The following articles show you how to run Windows 8 in a VirtualBox virtual machine, how to run XP Mode using VirtualBox, how to use VirtualBox to run Linux on your Windows PC, and even how to backup and move VirtualBox virtual machines.
- Access VirtualBox Virtual Machines from the Windows 7 Start Menu or Taskbar
- How to Test Drive Windows 8 in VirtualBox
- Access Shared Folders in a VirtualBox Ubuntu 11.04 Virtual Machine
- Install XP Mode with VirtualBox Using the VMLite Plugin
- Try Out a New Operating System the Easy Way with VirtualBox
- Mount USB Devices in Virtualbox with Ubuntu
- VirtualBox 4.0 Rocks Extensions and a Simplified GUI
- How To Backup and Move VirtualBox Machines
- Use VirtualBox to Test Linux on Your Windows PC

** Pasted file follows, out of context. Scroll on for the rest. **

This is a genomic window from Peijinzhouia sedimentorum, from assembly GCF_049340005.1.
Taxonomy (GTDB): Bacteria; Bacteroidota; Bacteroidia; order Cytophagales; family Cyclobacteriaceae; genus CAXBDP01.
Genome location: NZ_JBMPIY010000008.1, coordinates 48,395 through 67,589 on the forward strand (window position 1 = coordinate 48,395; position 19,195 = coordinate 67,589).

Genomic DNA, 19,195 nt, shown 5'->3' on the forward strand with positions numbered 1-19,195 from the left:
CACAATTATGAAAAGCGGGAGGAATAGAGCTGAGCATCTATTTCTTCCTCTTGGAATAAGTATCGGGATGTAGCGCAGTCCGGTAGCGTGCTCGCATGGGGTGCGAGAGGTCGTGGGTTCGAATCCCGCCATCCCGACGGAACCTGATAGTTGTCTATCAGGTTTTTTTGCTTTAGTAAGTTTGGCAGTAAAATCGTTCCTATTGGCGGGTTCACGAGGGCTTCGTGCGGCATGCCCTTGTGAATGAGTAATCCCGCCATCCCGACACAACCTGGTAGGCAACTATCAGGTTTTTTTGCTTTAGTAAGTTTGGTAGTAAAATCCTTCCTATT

- How To Run XP Mode in VirtualBox on Windows 7 (sort of)
- How To Run Chrome OS in VirtualBox
- Install Guest Additions to Windows and Linux VMs in VirtualBox
Microsoft Windows Virtual PC
Virtual PC is Microsoft’s virtualization software. It is also free, like VirtualBox. However, it is mostly aimed at running XP Mode in Windows 7 and only runs on Windows 7 computers. The following articles show you how to run XP Mode using Virtual PC without requiring hardware virtualization, how to install Windows 7 inside a virtual machine using Virtual PC, and how to use Virtual PC to run Internet Explorer 7, 8, and 9 on the same computer.
If you want a version of Virtual PC that will run on older versions of Windows, such as Vista, XP, and Server 2003, you can download Virtual PC 2007.
- Beginner: How To Create a Virtual Machine in Windows 7 Using Virtual PC
- Beginner: How to Use Virtual PC to Install Windows 7 into a Virtual Machine
- How to Change the Virtual Machine Boot Device in Virtual PC
- How to Run Internet Explorer 7, 8, and 9 at the Same Time Using Virtual Machines
- Installing the Updated XP Mode which Requires no Hardware Virtualization